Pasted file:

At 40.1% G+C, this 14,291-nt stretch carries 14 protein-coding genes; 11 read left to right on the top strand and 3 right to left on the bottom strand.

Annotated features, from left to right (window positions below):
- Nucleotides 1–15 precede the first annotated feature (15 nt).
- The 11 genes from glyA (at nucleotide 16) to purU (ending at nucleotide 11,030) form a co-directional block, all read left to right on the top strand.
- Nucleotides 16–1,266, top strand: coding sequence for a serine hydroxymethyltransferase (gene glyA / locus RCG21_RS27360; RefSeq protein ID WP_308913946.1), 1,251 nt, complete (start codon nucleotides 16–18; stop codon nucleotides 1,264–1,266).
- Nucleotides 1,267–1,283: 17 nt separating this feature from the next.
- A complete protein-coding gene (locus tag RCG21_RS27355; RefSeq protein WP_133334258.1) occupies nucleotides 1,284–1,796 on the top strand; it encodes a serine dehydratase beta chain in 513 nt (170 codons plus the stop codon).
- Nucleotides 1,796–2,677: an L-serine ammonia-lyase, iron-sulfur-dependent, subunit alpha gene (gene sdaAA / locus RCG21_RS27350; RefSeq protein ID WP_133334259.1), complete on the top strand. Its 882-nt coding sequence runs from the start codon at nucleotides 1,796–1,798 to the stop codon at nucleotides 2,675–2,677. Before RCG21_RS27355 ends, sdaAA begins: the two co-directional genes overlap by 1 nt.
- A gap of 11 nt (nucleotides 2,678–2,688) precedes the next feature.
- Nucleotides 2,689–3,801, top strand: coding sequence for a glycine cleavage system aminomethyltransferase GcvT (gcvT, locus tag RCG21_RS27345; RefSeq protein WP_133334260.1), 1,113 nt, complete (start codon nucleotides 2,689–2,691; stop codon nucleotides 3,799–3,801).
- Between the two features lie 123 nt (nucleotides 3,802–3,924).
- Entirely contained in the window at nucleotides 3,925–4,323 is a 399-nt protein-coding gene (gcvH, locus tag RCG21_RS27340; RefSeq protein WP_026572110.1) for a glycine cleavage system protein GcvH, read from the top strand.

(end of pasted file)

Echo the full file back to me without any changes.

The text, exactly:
At 40.1% G+C, this 14,291-nt stretch carries 14 protein-coding genes; 11 read left to right on the top strand and 3 right to left on the bottom strand.

Annotated features, from left to right (window positions below):
- Nucleotides 1–15 precede the first annotated feature (15 nt).
- The 11 genes from glyA (at nucleotide 16) to purU (ending at nucleotide 11,030) form a co-directional block, all read left to right on the top strand.
- Nucleotides 16–1,266, top strand: coding sequence for a serine hydroxymethyltransferase (gene glyA / locus RCG21_RS27360; RefSeq protein ID WP_308913946.1), 1,251 nt, complete (start codon nucleotides 16–18; stop codon nucleotides 1,264–1,266).
- Nucleotides 1,267–1,283: 17 nt separating this feature from the next.
- A complete protein-coding gene (locus tag RCG21_RS27355; RefSeq protein WP_133334258.1) occupies nucleotides 1,284–1,796 on the top strand; it encodes a serine dehydratase beta chain in 513 nt (170 codons plus the stop codon).
- Nucleotides 1,796–2,677: an L-serine ammonia-lyase, iron-sulfur-dependent, subunit alpha gene (gene sdaAA / locus RCG21_RS27350; RefSeq protein ID WP_133334259.1), complete on the top strand. Its 882-nt coding sequence runs from the start codon at nucleotides 1,796–1,798 to the stop codon at nucleotides 2,675–2,677. Before RCG21_RS27355 ends, sdaAA begins: the two co-directional genes overlap by 1 nt.
- A gap of 11 nt (nucleotides 2,678–2,688) precedes the next feature.
- Nucleotides 2,689–3,801, top strand: coding sequence for a glycine cleavage system aminomethyltransferase GcvT (gcvT, locus tag RCG21_RS27345; RefSeq protein WP_133334260.1), 1,113 nt, complete (start codon nucleotides 2,689–2,691; stop codon nucleotides 3,799–3,801).
- Between the two features lie 123 nt (nucleotides 3,802–3,924).
- Entirely contained in the window at nucleotides 3,925–4,323 is a 399-nt protein-coding gene (gcvH, locus tag RCG21_RS27340; RefSeq protein WP_026572110.1) for a glycine cleavage system protein GcvH, read from the top strand.